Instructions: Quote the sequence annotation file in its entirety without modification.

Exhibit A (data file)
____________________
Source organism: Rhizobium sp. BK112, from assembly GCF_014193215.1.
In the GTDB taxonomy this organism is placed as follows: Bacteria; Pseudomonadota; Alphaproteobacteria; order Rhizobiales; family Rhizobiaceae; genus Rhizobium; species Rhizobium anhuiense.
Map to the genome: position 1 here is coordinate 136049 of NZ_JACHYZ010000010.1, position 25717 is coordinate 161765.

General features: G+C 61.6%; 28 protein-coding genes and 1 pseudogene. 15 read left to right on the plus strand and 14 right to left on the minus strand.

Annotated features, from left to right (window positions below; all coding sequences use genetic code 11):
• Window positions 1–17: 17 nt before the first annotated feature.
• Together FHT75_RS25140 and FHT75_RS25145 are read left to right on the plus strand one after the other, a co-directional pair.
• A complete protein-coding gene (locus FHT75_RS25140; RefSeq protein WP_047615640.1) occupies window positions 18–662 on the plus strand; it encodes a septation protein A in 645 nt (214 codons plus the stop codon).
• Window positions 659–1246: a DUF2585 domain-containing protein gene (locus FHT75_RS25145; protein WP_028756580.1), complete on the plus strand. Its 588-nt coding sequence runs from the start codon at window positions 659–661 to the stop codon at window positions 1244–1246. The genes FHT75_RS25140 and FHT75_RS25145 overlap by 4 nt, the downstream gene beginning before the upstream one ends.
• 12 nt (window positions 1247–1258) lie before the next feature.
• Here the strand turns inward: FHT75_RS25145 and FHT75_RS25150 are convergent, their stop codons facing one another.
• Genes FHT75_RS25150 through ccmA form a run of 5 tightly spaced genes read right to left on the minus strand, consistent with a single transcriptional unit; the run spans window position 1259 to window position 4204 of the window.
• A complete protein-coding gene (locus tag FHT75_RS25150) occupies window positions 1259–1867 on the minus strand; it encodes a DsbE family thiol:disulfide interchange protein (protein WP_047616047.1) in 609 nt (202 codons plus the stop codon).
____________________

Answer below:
Source organism: Rhizobium sp. BK112, from assembly GCF_014193215.1.
In the GTDB taxonomy this organism is placed as follows: Bacteria; Pseudomonadota; Alphaproteobacteria; order Rhizobiales; family Rhizobiaceae; genus Rhizobium; species Rhizobium anhuiense.
Map to the genome: position 1 here is coordinate 136049 of NZ_JACHYZ010000010.1, position 25717 is coordinate 161765.

General features: G+C 61.6%; 28 protein-coding genes and 1 pseudogene. 15 read left to right on the plus strand and 14 right to left on the minus strand.

Annotated features, from left to right (window positions below; all coding sequences use genetic code 11):
• Window positions 1–17: 17 nt before the first annotated feature.
• Together FHT75_RS25140 and FHT75_RS25145 are read left to right on the plus strand one after the other, a co-directional pair.
• A complete protein-coding gene (locus FHT75_RS25140; RefSeq protein WP_047615640.1) occupies window positions 18–662 on the plus strand; it encodes a septation protein A in 645 nt (214 codons plus the stop codon).
• Window positions 659–1246: a DUF2585 domain-containing protein gene (locus FHT75_RS25145; protein WP_028756580.1), complete on the plus strand. Its 588-nt coding sequence runs from the start codon at window positions 659–661 to the stop codon at window positions 1244–1246. The genes FHT75_RS25140 and FHT75_RS25145 overlap by 4 nt, the downstream gene beginning before the upstream one ends.
• 12 nt (window positions 1247–1258) lie before the next feature.
• Here the strand turns inward: FHT75_RS25145 and FHT75_RS25150 are convergent, their stop codons facing one another.
• Genes FHT75_RS25150 through ccmA form a run of 5 tightly spaced genes read right to left on the minus strand, consistent with a single transcriptional unit; the run spans window position 1259 to window position 4204 of the window.
• A complete protein-coding gene (locus tag FHT75_RS25150) occupies window positions 1259–1867 on the minus strand; it encodes a DsbE family thiol:disulfide interchange protein (protein WP_047616047.1) in 609 nt (202 codons plus the stop codon).